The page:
3.     Avoid silo approach in a coalition loyalty program: Airlines, as program operators, need to consider the real-time quotient in passenger experience, and for this, all partners needs to deftly manage accrual and redemption of points/ miles in real-time (focus on their value, location, yield etc.) “(As an airline) Try to understand your partner’s (core offering and capabilities) and enable them to build their own loyalty accrual within your loyalty program, using your currency, says Piotr Kozlowski, VP Consulting, Services Sector, Airline/ Travel Loyalty at Comarch. He also asserted that every aspect of the program needs to be relevant, contextual – for instance, targeted promotions from a relevant partner, efficient use of APIs for quick integration to various systems, such as enrolment API, point – status check API etc.

4.     Counting on mobile’s prowess: FFPs or loyalty initiatives should be crafted considering the prowess of mobile devices, and not merely be adapted for the same. For instance, how can loyalty program capitalize on mobile for real-time offers, personalised messaging etc.? How to make the most of Apple Pay and Android Pay, and interweave loyalty-related moves with them – say, the ability to earn and redeem rewards, and pay with a single tap? Can the currency of a loyalty program be used to pay for a transaction via a mobile wallet?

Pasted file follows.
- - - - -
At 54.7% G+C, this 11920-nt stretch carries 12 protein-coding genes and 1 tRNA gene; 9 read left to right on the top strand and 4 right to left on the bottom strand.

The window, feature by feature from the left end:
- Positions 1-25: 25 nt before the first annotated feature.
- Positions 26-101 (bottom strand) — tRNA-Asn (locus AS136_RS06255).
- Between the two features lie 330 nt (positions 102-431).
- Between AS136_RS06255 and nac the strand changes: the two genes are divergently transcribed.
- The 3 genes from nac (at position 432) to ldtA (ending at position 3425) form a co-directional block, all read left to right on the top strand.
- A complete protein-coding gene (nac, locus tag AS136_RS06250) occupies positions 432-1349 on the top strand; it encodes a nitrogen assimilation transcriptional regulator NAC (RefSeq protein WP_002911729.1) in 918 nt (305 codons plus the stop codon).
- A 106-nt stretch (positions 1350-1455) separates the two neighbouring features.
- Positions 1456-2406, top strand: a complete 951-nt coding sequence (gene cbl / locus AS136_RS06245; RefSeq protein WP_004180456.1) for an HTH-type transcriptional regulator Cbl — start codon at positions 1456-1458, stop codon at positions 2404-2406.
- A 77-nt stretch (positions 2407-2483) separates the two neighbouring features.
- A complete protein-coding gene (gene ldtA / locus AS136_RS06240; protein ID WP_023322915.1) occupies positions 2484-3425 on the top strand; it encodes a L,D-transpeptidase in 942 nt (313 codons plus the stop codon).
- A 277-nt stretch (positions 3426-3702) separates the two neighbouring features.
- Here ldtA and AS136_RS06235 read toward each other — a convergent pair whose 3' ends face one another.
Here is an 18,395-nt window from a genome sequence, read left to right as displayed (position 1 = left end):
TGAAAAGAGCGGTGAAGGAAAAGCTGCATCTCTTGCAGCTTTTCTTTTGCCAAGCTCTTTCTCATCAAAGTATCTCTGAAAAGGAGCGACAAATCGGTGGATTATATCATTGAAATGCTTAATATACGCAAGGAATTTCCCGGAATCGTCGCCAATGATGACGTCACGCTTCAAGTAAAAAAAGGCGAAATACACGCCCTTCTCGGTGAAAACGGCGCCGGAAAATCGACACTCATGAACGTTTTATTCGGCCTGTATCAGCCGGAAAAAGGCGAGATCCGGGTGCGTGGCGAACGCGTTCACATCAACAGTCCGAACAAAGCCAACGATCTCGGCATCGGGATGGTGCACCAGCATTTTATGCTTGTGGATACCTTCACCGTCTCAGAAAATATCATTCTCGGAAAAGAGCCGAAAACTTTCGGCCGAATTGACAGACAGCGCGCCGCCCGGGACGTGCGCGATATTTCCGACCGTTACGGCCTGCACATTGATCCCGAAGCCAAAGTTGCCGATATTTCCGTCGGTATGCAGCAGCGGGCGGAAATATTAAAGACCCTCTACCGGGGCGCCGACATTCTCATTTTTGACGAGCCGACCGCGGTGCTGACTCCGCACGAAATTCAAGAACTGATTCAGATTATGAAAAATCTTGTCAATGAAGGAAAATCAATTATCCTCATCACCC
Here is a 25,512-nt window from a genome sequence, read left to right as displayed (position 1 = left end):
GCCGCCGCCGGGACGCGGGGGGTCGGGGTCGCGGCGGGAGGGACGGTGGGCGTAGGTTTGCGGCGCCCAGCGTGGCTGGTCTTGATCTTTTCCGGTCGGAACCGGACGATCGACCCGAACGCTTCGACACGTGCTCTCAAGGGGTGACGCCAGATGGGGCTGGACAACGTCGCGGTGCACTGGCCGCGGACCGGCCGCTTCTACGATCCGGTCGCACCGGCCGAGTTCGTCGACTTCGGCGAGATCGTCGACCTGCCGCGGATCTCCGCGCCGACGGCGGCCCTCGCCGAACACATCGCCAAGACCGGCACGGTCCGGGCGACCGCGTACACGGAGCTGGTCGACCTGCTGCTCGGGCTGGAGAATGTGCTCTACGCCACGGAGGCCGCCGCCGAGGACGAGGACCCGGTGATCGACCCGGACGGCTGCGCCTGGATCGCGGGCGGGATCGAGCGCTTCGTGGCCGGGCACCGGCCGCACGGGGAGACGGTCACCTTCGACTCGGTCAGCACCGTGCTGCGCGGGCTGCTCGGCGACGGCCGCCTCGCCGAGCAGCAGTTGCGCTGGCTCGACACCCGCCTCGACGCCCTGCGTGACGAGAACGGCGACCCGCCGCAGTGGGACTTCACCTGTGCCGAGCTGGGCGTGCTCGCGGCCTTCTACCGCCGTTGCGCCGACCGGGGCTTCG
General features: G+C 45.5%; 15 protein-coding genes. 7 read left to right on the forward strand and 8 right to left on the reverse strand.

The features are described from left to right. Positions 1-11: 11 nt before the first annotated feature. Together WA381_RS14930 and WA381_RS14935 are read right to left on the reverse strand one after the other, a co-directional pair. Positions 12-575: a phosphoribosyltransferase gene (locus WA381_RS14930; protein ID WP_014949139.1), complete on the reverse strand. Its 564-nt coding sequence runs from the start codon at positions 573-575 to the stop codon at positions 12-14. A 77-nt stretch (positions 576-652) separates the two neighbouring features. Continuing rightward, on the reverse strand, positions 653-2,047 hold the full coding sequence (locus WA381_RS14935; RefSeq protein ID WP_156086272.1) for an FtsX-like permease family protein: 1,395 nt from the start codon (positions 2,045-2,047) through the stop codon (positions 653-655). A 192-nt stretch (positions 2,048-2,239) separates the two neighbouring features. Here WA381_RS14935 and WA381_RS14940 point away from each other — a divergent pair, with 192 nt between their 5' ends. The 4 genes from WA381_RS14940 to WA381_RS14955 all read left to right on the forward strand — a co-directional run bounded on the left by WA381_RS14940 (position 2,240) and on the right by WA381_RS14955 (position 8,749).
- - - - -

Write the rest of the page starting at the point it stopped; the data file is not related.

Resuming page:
5.     Overcoming loss of interest: Acknowledging that distant rewards can be discouraging and alienating to the program members, Comarch chose to combat such negativity and eventual loss of interest in the program. The company came up with their “Point Loans” option earlier this year, offering members a chance to avail a reward earlier than expected by “loaning them the fixed amount of points that are necessary to complete a specific redemption”. Comarch explained that this service can be “connected with a special fee that can be compensated in a form of money or points and needs to be repaid by the restricted deadline, otherwise either the member’s card will be charged or their account will be blocked”.